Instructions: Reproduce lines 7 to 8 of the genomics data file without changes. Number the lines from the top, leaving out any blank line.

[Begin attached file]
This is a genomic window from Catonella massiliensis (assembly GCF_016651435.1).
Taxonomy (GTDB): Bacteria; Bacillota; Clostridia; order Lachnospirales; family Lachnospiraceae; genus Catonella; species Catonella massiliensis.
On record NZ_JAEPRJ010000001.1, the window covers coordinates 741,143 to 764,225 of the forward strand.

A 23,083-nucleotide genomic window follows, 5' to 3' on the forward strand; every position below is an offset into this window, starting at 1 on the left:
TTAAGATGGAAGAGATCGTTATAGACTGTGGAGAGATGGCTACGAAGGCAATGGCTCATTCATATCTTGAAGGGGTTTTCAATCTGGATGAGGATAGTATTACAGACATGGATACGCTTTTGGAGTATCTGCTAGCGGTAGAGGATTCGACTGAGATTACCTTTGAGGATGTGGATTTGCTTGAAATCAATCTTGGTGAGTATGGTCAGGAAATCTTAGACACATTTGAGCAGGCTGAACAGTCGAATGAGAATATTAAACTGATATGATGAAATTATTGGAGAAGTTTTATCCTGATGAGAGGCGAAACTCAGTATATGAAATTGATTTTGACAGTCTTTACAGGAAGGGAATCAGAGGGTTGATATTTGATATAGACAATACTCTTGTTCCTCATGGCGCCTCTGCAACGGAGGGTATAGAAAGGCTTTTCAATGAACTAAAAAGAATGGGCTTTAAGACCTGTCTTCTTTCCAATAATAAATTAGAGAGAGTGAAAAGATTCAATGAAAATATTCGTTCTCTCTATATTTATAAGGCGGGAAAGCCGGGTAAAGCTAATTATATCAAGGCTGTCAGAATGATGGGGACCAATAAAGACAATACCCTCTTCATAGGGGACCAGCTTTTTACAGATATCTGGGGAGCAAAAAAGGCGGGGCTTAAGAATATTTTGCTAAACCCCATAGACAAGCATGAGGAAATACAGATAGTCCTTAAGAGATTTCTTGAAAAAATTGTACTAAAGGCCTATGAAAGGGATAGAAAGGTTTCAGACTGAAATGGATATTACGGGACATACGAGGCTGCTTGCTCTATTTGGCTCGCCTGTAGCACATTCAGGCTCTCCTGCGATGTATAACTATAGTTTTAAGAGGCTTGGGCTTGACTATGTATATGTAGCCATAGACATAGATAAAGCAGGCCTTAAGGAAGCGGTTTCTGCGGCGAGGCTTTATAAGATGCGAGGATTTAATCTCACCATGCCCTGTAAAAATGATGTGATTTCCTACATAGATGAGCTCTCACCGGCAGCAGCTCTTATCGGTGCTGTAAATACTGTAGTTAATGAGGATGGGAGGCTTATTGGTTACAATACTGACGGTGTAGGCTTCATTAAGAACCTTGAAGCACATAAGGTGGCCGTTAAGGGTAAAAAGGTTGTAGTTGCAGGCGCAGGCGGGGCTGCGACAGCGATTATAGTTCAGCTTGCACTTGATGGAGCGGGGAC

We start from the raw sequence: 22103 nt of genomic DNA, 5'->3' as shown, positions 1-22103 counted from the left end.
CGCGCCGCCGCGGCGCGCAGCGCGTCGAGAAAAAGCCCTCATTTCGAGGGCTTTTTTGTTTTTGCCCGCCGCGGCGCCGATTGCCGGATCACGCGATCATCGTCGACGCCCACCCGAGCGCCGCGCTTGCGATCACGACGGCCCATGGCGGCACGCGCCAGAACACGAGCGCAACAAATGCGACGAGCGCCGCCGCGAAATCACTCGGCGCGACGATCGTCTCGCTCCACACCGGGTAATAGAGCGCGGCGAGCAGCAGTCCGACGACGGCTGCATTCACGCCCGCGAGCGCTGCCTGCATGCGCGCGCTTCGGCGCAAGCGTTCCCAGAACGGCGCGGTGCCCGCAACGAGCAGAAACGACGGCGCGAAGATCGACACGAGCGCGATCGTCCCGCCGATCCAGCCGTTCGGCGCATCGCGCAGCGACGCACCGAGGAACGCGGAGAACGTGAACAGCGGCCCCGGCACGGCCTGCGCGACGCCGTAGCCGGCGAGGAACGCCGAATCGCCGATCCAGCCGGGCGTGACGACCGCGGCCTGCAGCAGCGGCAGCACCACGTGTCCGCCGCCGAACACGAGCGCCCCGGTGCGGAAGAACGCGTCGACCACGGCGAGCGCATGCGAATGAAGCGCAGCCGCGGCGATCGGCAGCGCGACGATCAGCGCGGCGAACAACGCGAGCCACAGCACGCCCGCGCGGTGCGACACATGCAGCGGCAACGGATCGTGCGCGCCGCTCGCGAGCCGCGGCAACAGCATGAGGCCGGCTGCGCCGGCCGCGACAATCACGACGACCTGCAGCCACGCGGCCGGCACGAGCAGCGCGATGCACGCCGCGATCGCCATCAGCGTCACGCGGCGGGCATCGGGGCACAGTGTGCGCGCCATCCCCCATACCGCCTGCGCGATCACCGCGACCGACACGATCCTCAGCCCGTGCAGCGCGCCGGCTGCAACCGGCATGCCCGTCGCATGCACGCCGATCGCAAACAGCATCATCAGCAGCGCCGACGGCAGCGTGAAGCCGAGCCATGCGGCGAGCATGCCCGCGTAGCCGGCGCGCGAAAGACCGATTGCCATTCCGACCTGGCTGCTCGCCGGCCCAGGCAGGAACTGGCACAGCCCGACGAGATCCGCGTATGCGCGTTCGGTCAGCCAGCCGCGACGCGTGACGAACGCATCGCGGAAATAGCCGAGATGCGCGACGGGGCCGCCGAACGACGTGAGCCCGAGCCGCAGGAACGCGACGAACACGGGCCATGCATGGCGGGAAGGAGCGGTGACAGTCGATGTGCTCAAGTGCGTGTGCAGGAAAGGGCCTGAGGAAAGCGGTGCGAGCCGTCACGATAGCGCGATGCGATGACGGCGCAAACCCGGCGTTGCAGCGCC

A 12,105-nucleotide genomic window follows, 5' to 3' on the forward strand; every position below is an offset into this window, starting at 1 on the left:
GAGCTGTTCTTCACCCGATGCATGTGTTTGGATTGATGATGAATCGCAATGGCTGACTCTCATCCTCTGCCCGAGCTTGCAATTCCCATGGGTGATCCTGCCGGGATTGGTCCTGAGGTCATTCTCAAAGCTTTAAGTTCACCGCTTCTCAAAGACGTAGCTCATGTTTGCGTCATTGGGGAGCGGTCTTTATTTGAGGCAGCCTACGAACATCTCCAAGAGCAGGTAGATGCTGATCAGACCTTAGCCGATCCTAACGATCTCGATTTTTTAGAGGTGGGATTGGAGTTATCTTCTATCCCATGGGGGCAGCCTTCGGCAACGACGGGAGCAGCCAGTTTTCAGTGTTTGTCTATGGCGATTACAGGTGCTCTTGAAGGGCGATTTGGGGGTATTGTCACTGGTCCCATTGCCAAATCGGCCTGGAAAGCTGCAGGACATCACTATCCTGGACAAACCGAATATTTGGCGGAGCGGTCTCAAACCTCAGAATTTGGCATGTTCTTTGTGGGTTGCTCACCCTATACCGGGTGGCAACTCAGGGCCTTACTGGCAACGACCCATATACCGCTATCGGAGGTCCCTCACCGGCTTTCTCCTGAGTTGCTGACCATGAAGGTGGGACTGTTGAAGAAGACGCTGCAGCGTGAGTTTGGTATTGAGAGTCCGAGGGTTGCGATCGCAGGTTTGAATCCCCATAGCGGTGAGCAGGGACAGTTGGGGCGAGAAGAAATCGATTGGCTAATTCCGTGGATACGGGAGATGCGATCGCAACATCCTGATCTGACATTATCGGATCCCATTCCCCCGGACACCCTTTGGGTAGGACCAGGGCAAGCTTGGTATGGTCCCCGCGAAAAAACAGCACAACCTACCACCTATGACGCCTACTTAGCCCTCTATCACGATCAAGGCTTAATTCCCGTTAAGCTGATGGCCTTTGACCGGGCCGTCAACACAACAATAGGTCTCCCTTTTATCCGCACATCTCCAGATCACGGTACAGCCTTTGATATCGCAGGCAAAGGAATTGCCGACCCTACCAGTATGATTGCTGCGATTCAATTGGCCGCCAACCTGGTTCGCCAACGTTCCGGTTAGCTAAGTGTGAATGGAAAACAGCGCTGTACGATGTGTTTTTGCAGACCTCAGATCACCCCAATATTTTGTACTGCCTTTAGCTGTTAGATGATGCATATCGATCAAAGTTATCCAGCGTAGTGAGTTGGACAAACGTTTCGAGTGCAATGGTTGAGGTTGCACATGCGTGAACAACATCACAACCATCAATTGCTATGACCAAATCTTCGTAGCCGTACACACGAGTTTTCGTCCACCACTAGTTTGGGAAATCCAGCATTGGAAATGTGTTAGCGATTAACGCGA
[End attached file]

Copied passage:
CGCGCCGCCGCGGCGCGCAGCGCGTCGAGAAAAAGCCCTCATTTCGAGGGCTTTTTTGTTTTTGCCCGCCGCGGCGCCGATTGCCGGATCACGCGATCATCGTCGACGCCCACCCGAGCGCCGCGCTTGCGATCACGACGGCCCATGGCGGCACGCGCCAGAACACGAGCGCAACAAATGCGACGAGCGCCGCCGCGAAATCACTCGGCGCGACGATCGTCTCGCTCCACACCGGGTAATAGAGCGCGGCGAGCAGCAGTCCGACGACGGCTGCATTCACGCCCGCGAGCGCTGCCTGCATGCGCGCGCTTCGGCGCAAGCGTTCCCAGAACGGCGCGGTGCCCGCAACGAGCAGAAACGACGGCGCGAAGATCGACACGAGCGCGATCGTCCCGCCGATCCAGCCGTTCGGCGCATCGCGCAGCGACGCACCGAGGAACGCGGAGAACGTGAACAGCGGCCCCGGCACGGCCTGCGCGACGCCGTAGCCGGCGAGGAACGCCGAATCGCCGATCCAGCCGGGCGTGACGACCGCGGCCTGCAGCAGCGGCAGCACCACGTGTCCGCCGCCGAACACGAGCGCCCCGGTGCGGAAGAACGCGTCGACCACGGCGAGCGCATGCGAATGAAGCGCAGCCGCGGCGATCGGCAGCGCGACGATCAGCGCGGCGAACAACGCGAGCCACAGCACGCCCGCGCGGTGCGACACATGCAGCGGCAACGGATCGTGCGCGCCGCTCGCGAGCCGCGGCAACAGCATGAGGCCGGCTGCGCCGGCCGCGACAATCACGACGACCTGCAGCCACGCGGCCGGCACGAGCAGCGCGATGCACGCCGCGATCGCCATCAGCGTCACGCGGCGGGCATCGGGGCACAGTGTGCGCGCCATCCCCCATACCGCCTGCGCGATCACCGCGACCGACACGATCCTCAGCCCGTGCAGCGCGCCGGCTGCAACCGGCATGCCCGTCGCATGCACGCCGATCGCAAACAGCATCATCAGCAGCGCCGACGGCAGCGTGAAGCCGAGCCATGCGGCGAGCATGCCCGCGTAGCCGGCGCGCGAAAGACCGATTGCCATTCCGACCTGGCTGCTCGCCGGCCCAGGCAGGAACTGGCACAGCCCGACGAGATCCGCGTATGCGCGTTCGGTCAGCCAGCCGCGACGCGTGACGAACGCATCGCGGAAATAGCCGAGATGCGCGACGGGGCCGCCGAACGACGTGAGCCCGAGCCGCAGGAACGCGACGAACACGGGCCATGCATGGCGGGAAGGAGCGGTGACAGTCGATGTGCTCAAGTGCGTGTGCAGGAAAGGGCCTGAGGAAAGCGGTGCGAGCCGTCACGATAGCGCGATGCGATGACGGCGCAAACCCGGCGTTGCAGCGCC

A 12,105-nucleotide genomic window follows, 5' to 3' on the forward strand; every position below is an offset into this window, starting at 1 on the left: